L. van Walle MD, T. Tambuyzer PhD, G. Silversmit PhD, K. Henau MSc, L. Van Eycken MD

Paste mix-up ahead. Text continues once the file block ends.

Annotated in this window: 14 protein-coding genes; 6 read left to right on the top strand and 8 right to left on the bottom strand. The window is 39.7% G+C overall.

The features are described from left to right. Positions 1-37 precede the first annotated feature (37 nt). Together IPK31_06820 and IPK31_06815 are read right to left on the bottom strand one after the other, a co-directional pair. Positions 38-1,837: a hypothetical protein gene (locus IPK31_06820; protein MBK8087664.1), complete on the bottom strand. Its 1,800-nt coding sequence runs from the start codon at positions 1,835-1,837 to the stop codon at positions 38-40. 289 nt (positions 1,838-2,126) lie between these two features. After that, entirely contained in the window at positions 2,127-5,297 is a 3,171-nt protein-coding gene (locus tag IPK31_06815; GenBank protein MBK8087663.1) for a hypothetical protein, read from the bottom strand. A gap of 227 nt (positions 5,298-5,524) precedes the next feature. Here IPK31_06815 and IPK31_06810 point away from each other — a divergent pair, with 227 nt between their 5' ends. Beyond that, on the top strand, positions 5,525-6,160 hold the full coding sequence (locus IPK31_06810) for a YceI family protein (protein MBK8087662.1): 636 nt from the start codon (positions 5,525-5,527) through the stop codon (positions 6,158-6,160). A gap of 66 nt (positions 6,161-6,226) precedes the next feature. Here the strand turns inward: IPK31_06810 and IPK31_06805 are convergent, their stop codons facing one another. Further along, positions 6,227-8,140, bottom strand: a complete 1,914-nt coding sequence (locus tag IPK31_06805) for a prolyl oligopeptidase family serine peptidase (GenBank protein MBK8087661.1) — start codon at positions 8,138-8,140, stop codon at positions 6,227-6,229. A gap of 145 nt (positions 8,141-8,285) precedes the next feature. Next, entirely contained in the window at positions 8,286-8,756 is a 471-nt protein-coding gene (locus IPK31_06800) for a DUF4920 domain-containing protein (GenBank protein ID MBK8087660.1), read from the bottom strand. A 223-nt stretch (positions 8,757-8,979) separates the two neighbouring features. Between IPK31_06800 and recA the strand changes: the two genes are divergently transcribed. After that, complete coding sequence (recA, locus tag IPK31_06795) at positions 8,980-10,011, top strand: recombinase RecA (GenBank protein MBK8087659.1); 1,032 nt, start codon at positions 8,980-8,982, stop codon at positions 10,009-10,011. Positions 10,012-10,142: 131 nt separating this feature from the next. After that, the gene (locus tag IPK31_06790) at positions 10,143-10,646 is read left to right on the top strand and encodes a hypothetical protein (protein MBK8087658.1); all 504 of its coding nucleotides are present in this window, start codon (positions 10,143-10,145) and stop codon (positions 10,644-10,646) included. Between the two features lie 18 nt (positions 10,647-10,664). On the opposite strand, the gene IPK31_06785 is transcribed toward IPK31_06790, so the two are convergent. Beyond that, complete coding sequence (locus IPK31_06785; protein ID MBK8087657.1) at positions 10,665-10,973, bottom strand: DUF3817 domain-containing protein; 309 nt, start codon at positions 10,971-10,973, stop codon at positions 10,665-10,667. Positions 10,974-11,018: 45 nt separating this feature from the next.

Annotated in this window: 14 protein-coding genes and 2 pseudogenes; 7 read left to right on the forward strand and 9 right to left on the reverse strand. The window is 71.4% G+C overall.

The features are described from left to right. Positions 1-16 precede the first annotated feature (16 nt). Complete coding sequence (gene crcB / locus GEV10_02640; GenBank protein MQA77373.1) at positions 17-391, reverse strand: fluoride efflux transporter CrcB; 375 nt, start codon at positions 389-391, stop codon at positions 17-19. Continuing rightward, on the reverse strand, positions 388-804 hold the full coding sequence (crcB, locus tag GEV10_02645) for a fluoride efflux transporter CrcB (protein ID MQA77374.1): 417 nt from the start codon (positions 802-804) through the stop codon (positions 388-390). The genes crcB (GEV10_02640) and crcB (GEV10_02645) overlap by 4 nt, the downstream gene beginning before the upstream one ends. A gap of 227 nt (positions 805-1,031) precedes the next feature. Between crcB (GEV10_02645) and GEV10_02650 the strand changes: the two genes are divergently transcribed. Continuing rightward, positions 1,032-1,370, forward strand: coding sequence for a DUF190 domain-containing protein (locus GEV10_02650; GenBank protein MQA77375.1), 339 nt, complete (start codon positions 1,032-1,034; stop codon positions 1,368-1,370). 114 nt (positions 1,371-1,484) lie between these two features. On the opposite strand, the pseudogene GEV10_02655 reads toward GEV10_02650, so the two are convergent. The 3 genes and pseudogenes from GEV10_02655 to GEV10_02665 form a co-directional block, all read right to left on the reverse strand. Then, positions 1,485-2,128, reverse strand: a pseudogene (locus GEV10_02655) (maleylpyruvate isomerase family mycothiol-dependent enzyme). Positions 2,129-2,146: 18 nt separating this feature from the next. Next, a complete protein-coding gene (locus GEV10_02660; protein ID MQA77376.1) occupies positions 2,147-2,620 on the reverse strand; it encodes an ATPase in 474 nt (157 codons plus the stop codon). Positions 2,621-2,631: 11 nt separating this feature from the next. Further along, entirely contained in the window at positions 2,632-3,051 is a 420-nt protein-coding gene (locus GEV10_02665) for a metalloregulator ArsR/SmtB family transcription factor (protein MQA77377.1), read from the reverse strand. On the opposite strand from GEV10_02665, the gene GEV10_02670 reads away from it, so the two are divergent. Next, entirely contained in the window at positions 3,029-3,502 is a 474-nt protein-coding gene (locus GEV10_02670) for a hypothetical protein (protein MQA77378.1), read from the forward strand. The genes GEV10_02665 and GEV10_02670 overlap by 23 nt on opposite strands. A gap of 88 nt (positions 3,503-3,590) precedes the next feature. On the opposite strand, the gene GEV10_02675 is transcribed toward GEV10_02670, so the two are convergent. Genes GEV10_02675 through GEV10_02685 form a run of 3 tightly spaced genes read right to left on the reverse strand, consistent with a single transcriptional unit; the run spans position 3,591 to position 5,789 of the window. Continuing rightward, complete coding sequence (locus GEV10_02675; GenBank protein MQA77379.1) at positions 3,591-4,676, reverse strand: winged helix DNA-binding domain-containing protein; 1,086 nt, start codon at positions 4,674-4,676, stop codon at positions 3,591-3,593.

Cancer incidence in Belgium – just as worldwide – is increasing, essentially attributable to an ageing and growing population. The aim of this study is to describe the incidence of different cancers in Belgium based on the most recent data, reaching to the year 2017. When comparing Belgium to Europe, Belgium is ranked within the top ten European countries as for overall cancer incidence rates. In particular, Belgian breast cancer incidence rates are among the highest in Europe. The cumulative risk of developing cancer before the age of 75 years in Belgium is currently 34% in males, compared to 28% in females. This discrepancy between both sexes is expected to diminish further as the overall cancer risk in males tends to decline while a gradual increase is observed in females. The most frequently occurring tumour types in Belgium remained unchanged over the last decade (i.e. lung- and colorectal cancer in both sexes, prostate cancer in males and breast cancer in females) and they represent the major part (54%) of the overall cancer incidence. However, different tendencies in cancer risk are observed for the individual tumour types, also explaining the opposite evolution of overall cancer risk in males in comparison to females.